I want to be clear up front that I own shares in Lloyds Banking Group(LSE: LLOY) and that this is very much a personal opinion. I bought some because I thought they were far too cheap for what is probably the UK's best retail bank, and I still think that.
After all, with the shares priced at 65.6p, we're looking at a forward P/E for 2017 of 9.7, which is a lot cheaper than Barclays and Royal Bank of Scotland. That's down to predicted earnings falls, but Lloyds' dividends are still rising strongly and are forecast to reach 6% by 2018.
Whence a re-rating?
Lloyds is set to deliver full-year results on 22 February, and I'll be looking for two things that could sway investor sentiment. EPS is expected to fall by about 17%, and at this late stage that's likely to be close to the mark. But any signs of strengthening late in the year would be welcome, as would any improvements in guidance for this year and for 2018.
News of dividends should also be crucial. Analysts are expecting a 27% uplift for 2016, followed by a further 22% this year and then 14% next. And who doesn't want that? Well, with falling earnings, cover would amount to only around 1.6 times by 2018, and that must raise doubts in some minds about the sustainability of the payments -- so something on the bank's progressive dividend policy wouldn't go amiss.
Dividend forecasts have actually been cut back a little in recent months, with a 2017 consensus of 3.66p per share three months ago dropping to 3.47p today. Not a big fall, but it will surely shake confidence a little, and we might need to see that prediction stabilising (or better, rising again) before people start buying.
On the bright side, EPS forecasts for 2017 and 2018 have actually been steadily growing -- the 6.82p forecast for this year has risen from 6.54p six months ago. That's an attractive trend, but I think a pivotal moment should come when we see earnings growth definitely back on the cards rather than just the decline slowing.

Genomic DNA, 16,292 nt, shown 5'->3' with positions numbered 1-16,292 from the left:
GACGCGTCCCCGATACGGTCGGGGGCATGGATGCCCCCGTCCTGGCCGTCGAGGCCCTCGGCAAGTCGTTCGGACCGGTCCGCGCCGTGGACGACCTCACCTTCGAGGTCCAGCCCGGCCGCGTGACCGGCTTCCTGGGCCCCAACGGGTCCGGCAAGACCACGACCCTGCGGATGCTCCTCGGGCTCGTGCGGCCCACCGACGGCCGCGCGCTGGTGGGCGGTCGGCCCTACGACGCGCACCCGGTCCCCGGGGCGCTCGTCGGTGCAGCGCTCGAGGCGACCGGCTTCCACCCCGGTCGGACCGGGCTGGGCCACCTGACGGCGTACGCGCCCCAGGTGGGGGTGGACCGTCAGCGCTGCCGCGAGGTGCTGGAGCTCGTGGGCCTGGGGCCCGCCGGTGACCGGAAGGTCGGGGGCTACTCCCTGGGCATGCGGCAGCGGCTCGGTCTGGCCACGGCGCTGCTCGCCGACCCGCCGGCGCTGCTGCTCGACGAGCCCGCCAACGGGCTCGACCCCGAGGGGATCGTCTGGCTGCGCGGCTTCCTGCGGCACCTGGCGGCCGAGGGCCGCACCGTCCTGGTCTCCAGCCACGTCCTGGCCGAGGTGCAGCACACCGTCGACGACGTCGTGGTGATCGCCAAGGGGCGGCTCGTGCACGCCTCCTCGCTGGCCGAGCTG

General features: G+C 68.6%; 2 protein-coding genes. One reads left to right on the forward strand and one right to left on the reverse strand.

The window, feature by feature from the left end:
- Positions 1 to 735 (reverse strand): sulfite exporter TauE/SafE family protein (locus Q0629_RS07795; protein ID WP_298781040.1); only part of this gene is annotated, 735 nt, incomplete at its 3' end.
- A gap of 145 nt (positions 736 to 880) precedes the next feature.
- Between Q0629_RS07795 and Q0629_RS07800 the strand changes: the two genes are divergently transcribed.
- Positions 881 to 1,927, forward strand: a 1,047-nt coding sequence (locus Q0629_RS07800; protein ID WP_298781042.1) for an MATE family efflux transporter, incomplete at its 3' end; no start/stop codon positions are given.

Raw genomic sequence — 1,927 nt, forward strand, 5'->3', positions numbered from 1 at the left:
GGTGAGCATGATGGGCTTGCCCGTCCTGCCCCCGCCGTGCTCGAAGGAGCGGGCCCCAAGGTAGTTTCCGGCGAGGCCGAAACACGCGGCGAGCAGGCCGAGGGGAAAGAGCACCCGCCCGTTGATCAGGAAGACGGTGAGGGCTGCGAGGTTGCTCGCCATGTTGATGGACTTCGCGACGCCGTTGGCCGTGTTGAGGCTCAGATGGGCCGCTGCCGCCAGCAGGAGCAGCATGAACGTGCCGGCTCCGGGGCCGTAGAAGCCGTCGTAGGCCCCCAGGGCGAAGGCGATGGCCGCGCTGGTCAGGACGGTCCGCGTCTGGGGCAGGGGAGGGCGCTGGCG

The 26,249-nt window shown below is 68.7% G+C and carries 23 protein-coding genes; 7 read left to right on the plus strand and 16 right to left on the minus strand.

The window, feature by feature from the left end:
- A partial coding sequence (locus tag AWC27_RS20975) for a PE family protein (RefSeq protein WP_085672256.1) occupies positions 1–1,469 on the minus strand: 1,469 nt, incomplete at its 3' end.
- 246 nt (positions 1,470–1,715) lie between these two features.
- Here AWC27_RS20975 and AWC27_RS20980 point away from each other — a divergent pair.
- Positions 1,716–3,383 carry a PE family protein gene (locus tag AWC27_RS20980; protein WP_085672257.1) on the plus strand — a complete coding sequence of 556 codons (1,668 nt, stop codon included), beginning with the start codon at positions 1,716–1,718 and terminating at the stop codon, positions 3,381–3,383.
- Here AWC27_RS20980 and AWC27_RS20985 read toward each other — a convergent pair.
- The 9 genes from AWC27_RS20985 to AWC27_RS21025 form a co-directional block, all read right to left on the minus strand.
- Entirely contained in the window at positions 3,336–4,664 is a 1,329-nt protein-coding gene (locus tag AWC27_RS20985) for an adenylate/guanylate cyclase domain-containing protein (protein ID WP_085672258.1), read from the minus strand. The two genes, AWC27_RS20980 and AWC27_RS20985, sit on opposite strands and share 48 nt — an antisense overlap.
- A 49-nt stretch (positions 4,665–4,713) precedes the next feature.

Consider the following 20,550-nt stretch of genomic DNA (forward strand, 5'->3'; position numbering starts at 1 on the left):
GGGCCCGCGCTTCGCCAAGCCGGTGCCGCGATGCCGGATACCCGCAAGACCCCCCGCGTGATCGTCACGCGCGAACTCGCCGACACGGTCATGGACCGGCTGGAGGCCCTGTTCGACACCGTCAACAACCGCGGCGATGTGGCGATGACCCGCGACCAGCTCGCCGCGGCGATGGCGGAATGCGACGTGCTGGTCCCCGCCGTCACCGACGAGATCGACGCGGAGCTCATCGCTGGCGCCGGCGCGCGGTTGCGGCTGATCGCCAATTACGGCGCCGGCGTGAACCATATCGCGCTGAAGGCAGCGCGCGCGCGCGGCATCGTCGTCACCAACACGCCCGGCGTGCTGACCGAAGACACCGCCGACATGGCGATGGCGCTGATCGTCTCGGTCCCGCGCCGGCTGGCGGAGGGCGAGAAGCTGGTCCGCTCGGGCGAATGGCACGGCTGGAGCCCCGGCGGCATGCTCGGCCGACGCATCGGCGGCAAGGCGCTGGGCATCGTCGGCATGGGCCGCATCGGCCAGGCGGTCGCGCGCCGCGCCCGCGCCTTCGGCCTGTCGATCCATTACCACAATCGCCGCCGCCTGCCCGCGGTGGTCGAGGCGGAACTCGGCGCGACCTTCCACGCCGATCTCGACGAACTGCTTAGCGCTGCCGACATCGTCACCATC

The elephant in the room
The big issue is Brexit, and the uncertainty that spells for the economy and for the banking sector. The referendum vote crunched Lloyds' shares, and they still haven't recovered the loss, though they're creeping slowly back up again.
Now, I think Lloyds has a strong future with the UK outside of the EU. The most recent banking stress tests showed that Lloyds is in a stronger position than most, after years of asset disposals and a refocus on the bank's UK retail operations. And in that local market, Bank of England stimulus is almost sure to continue right through the Brexit years, and we're seeing increasing government impetus to stimulate mortgage lending while simultaneously boosting the UK's housing supply.
So we're likely to see two or three years of uncertainty as we pick out our path to EU separation, but once our exit terms regarding banking are clear, I reckon we'll see an uprating of the sector.
Of course, I could be wrong, and any weakness in EPS forecasts or dividends could send the shares in the opposite direction. And my colleague Ian Pierce has seen a few things he doesn't like -- so be sure to read all opinions before making up your own mind.
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Alan Oscroft owns shares of Lloyds Banking Group. The Motley Fool UK has recommended Barclays. We Fools don't all hold the same opinions, but we all believe that considering a diverse range of insights makes us better investors.